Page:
It’s that time of year where dozens of measures are being signed into law every week. Over the past week, Gov. Jerry Brown gave his stamp of approval to these bills from San Diego reps:
• Bills by Assemblyman Brian Jones that tighten safety measures at skate parks and extend powers for conservators caring for those with dementia.
• AB 359 by Assemblywoman Lorena Gonzalez, which makes California the first state to require grocery stores to retain employees after a change in ownership. Brown included a signing message stipulating that it needs a fix to clarify “how the provisions apply if an incumbent grocery employer has ceased operations.”
Another Gonzalez bill signed into law gives probation departments more flexibility in meeting training requirements for new officers.
• A bill from Assemblywoman Marie Waldron offers protections to people who unknowingly entered into fraudulent marriages, such as a marriage to a person who was still married to someone else.
The power of good journalism: Lawmakers instantly started demanding answers after a damning Associated Press story revealed Prop. 39, “a ballot measure to raise taxes on corporations and generate clean-energy jobs by funding energy-efficiency projects in schools,” hasn’t come close to delivering on its promises.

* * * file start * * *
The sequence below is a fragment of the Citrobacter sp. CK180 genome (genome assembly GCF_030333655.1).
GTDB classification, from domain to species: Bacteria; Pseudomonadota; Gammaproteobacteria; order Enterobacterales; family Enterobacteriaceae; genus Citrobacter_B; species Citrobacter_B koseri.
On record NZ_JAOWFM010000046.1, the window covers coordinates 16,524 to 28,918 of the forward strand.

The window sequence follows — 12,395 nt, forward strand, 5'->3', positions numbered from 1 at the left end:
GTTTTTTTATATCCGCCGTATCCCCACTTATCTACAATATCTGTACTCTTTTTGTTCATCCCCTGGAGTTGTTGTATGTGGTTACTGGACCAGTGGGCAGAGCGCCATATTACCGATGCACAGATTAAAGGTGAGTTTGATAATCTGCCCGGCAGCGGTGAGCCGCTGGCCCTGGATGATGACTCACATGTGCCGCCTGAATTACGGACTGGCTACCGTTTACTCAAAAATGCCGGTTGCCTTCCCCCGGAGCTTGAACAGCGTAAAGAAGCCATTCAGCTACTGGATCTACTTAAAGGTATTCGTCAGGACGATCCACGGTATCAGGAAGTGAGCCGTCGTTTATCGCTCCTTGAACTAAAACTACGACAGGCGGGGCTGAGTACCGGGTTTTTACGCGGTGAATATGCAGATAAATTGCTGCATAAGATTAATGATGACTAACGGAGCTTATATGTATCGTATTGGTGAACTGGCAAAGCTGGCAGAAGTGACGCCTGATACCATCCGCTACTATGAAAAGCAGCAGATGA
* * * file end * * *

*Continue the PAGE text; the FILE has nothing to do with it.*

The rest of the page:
“Money is trickling in at a slower-than-anticipated rate, and more than half of the $297 million given to schools so far has gone to consultants and energy auditors. The board created to oversee the project and submit annual progress reports to the Legislature has never met,” the AP found.
One head-turning piece of the AP story: Tom Wright, who works at San Diego Unified, says in the story that the district hopes to get as much money as it can from the measure.
Lisa Halverstadt recently spoke with Wright as part of her examination of how the district has struggled to make its investments in solar power work. In that story, Wright admits “the district essentially had to press the restart button on its solar program” after one of its providers filed for bankruptcy, among other issues.